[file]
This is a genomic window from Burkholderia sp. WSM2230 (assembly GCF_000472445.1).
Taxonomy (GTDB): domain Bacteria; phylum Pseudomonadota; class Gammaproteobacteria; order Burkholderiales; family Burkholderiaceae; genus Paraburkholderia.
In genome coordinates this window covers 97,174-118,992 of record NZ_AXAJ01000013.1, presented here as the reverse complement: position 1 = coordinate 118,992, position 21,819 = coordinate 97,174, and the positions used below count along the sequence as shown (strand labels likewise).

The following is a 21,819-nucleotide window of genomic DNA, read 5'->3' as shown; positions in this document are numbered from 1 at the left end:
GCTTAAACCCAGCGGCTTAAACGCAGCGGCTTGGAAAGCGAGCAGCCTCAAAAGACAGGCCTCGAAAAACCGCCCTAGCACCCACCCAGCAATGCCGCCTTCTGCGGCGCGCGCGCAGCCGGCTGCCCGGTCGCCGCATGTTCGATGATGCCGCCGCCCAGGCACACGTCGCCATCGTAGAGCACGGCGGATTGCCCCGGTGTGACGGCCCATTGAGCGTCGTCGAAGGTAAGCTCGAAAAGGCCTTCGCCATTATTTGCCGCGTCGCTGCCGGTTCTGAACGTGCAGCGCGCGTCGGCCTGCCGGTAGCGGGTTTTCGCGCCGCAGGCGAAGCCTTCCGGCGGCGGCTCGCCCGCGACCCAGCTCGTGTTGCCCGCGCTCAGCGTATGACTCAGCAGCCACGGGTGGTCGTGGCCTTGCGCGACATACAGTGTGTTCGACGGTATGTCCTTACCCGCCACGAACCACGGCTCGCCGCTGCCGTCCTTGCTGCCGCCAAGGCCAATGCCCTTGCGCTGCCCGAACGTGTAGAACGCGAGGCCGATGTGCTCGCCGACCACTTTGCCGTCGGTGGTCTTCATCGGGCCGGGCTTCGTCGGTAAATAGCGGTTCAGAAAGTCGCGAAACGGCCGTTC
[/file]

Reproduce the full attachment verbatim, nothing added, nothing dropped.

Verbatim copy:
This is a genomic window from Burkholderia sp. WSM2230 (assembly GCF_000472445.1).
Taxonomy (GTDB): domain Bacteria; phylum Pseudomonadota; class Gammaproteobacteria; order Burkholderiales; family Burkholderiaceae; genus Paraburkholderia.
In genome coordinates this window covers 97,174-118,992 of record NZ_AXAJ01000013.1, presented here as the reverse complement: position 1 = coordinate 118,992, position 21,819 = coordinate 97,174, and the positions used below count along the sequence as shown (strand labels likewise).

The following is a 21,819-nucleotide window of genomic DNA, read 5'->3' as shown; positions in this document are numbered from 1 at the left end:
GCTTAAACCCAGCGGCTTAAACGCAGCGGCTTGGAAAGCGAGCAGCCTCAAAAGACAGGCCTCGAAAAACCGCCCTAGCACCCACCCAGCAATGCCGCCTTCTGCGGCGCGCGCGCAGCCGGCTGCCCGGTCGCCGCATGTTCGATGATGCCGCCGCCCAGGCACACGTCGCCATCGTAGAGCACGGCGGATTGCCCCGGTGTGACGGCCCATTGAGCGTCGTCGAAGGTAAGCTCGAAAAGGCCTTCGCCATTATTTGCCGCGTCGCTGCCGGTTCTGAACGTGCAGCGCGCGTCGGCCTGCCGGTAGCGGGTTTTCGCGCCGCAGGCGAAGCCTTCCGGCGGCGGCTCGCCCGCGACCCAGCTCGTGTTGCCCGCGCTCAGCGTATGACTCAGCAGCCACGGGTGGTCGTGGCCTTGCGCGACATACAGTGTGTTCGACGGTATGTCCTTACCCGCCACGAACCACGGCTCGCCGCTGCCGTCCTTGCTGCCGCCAAGGCCAATGCCCTTGCGCTGCCCGAACGTGTAGAACGCGAGGCCGATGTGCTCGCCGACCACTTTGCCGTCGGTGGTCTTCATCGGGCCGGGCTTCGTCGGTAAATAGCGGTTCAGAAAGTCGCGAAACGGCCGTTC